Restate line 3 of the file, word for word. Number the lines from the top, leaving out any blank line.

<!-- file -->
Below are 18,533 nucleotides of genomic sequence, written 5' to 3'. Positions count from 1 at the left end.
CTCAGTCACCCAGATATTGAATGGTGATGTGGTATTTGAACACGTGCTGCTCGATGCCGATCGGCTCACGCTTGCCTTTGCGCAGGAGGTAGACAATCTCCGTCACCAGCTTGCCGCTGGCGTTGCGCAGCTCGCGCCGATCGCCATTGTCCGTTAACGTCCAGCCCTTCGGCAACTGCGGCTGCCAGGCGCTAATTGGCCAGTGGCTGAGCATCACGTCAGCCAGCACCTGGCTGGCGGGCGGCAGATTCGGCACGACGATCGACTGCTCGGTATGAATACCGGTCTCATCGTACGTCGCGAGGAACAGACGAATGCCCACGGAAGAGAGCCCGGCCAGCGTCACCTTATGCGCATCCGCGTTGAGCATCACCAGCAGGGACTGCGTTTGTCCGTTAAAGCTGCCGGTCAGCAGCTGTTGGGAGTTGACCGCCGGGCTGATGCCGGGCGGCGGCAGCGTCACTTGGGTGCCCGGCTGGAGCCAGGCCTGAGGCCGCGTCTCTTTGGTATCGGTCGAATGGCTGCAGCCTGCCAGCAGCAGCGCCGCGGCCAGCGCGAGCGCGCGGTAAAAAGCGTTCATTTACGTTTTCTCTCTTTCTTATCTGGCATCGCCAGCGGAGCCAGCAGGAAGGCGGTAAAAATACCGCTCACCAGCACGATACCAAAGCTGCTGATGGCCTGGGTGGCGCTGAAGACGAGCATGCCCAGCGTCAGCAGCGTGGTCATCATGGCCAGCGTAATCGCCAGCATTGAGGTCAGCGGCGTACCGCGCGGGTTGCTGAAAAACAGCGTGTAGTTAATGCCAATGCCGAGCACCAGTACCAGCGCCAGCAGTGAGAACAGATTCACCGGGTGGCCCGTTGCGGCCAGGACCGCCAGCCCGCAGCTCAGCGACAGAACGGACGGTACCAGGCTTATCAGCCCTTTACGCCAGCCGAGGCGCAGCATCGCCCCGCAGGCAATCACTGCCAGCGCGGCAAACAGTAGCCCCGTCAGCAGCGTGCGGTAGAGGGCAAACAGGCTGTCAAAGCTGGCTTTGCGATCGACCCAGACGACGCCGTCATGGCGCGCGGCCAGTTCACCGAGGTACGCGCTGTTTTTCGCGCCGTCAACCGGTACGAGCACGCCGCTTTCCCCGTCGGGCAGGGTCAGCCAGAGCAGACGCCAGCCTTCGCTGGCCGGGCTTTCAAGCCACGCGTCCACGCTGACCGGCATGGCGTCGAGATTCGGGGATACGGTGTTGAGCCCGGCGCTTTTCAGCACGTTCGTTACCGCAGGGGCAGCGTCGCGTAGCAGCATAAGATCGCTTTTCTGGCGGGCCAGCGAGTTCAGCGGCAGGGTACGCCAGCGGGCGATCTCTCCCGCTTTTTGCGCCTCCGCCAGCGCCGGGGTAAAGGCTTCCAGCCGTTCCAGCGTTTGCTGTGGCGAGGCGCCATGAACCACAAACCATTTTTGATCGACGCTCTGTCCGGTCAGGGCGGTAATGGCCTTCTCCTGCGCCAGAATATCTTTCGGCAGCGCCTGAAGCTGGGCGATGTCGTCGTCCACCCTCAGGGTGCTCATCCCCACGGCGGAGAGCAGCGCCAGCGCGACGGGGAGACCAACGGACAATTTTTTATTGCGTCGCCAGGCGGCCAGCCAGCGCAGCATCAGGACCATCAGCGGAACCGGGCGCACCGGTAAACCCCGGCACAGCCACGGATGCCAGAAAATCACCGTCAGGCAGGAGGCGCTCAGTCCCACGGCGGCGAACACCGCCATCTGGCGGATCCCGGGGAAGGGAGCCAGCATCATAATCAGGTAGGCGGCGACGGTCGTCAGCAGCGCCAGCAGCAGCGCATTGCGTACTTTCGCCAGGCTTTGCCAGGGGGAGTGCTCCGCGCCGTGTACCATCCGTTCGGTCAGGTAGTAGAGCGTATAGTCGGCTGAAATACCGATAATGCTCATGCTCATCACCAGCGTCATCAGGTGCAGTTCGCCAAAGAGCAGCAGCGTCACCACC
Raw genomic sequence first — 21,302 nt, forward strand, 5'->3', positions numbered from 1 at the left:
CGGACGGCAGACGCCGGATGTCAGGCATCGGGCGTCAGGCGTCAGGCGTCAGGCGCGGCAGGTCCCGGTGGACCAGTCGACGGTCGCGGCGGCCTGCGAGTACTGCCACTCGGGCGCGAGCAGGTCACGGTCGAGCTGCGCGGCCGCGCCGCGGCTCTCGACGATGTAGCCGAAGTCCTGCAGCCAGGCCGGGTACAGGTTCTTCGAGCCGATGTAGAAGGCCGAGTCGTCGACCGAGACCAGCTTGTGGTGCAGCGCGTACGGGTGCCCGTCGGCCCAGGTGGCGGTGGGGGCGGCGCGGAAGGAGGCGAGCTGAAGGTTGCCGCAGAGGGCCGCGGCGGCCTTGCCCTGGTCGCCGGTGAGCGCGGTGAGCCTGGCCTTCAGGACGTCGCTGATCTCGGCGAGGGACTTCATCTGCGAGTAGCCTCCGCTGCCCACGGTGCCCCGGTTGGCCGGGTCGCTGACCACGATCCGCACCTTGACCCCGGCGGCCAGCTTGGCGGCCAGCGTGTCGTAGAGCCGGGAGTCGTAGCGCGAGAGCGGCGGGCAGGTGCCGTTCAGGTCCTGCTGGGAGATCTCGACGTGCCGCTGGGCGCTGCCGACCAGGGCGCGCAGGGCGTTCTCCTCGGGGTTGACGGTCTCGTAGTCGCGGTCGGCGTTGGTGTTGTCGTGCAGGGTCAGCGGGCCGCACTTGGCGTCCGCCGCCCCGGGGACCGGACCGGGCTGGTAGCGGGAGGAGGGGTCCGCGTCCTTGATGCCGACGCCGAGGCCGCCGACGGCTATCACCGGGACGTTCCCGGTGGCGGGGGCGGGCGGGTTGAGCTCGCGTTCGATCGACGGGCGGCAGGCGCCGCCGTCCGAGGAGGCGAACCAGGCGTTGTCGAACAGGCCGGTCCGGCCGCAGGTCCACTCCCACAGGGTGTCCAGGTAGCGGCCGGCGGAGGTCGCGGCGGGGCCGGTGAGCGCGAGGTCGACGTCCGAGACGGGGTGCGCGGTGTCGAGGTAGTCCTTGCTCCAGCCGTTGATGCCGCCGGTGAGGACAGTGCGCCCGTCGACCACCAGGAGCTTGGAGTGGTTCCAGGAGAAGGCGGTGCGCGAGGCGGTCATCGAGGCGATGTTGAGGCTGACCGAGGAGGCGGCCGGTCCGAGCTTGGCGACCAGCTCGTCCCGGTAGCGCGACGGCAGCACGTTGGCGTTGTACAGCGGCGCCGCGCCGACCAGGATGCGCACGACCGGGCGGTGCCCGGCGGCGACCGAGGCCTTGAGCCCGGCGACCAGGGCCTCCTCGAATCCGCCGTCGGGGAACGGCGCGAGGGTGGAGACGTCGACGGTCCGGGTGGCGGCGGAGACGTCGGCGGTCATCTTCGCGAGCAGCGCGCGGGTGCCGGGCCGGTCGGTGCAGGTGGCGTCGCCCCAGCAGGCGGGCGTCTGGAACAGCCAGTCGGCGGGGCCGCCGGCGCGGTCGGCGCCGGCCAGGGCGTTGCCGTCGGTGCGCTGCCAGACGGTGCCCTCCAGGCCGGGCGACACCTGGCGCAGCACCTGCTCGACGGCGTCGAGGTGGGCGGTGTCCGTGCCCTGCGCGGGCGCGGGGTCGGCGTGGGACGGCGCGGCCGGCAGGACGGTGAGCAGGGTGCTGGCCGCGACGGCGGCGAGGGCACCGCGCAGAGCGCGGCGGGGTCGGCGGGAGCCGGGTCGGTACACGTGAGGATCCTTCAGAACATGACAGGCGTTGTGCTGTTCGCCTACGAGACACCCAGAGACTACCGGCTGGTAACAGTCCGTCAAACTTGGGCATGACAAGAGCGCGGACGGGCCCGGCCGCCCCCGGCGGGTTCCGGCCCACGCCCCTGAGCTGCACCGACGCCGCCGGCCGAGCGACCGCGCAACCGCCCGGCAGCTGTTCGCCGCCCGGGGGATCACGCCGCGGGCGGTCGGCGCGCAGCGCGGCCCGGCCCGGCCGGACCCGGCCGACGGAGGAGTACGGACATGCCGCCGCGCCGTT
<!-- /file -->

Raw genomic sequence first — 21,302 nt, forward strand, 5'->3', positions numbered from 1 at the left: